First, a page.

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ISIS: Why It's Closer Than You Think

Warning: This article contains detailed description of distressing images and describes upsetting scenes and circumstances


ISIS. You hear the name and it is almost uncomfortable; immediately the mind goes to graphic images of beheadings and a recollection of shocking and devastating attacks that the international terrorist organisation has taken responsibility for. For us in the UK sometimes the organisation can seem a world away, we hear about them on the news, our cities and people have been victims of their atrocities; but we can't physically see them in our society, so different to theirs, it doesn’t impact us vividly, or so we think. Globally it is said that over 40,000 jihadists have left to join ISIS from their countries, the UK making up for 900 of those people, and the number is said to be increasing. The truth is, aside from the attacks and the forceful pledges to install the Caliphate upon the western world, ISIS is very much present in day to day lives.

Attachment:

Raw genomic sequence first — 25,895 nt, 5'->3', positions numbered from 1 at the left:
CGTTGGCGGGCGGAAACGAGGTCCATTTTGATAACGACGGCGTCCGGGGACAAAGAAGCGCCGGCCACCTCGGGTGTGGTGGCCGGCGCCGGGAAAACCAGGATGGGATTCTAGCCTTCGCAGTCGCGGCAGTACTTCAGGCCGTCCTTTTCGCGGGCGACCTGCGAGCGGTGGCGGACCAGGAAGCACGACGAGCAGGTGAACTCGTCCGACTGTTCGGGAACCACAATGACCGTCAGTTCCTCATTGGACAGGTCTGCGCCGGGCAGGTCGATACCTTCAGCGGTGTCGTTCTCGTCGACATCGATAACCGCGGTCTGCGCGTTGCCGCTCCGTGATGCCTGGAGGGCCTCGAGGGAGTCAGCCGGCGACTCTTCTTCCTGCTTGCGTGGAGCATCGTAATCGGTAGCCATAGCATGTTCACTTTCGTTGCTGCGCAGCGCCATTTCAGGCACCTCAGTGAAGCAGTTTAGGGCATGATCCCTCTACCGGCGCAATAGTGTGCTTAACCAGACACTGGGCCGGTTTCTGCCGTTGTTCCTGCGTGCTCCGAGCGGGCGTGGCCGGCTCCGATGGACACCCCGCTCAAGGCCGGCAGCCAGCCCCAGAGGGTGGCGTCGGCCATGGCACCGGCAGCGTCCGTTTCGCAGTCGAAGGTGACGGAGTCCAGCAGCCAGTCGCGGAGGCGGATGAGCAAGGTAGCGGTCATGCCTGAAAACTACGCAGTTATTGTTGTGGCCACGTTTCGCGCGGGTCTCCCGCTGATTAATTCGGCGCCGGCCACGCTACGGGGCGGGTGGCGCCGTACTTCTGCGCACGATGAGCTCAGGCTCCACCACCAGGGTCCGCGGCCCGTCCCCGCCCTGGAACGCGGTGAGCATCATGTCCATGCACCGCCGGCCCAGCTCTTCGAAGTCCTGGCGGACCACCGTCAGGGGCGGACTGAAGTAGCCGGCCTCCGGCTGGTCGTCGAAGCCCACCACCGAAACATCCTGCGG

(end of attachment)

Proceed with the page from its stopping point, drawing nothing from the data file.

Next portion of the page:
It was 2015 when 15 year old Shamima Begum left her home in East London’s Bethnal Green in order to join the Islamic State. 4 years on, after having been married and birthed three children, all of who tragically lost their lives at premature ages, Begum made a plea to the Home Office in the UK for citizenship. Now, there is an entirely different debate around that aspect of Shamima Begum’s story, but I want to look at the beginning. How did she get there in the first place?


A case to plead for her citizenship, and to excuse her travel to Syria, was due to the fact that she had been groomed. Her lawyers were quick to argue that Begum had been a target of online grooming by ISIS members, and therefore due to her vulnerability, the UK Government should have an understanding that this was actually not all Begum’s fault. Yes, Begum decided to make the journey, but at the same time she was only 15 years old and had been manipulated to think that she was making the right decisions. In sum, her lawyers utilised the vulnerability of her youth youth as a weapon to argue her case.

She’d been groomed online by purposefully-tasked members of ISIS, in a chatroom that was full of young impressionable adults. ISIS are said to use the same grooming techniques as paedophiles, and provide a romanticised and glorified image of the organisation to those they target. It is made out to be the best thing in the world, and its doors are open to provide better livelihoods for those struggling at the hands of the West.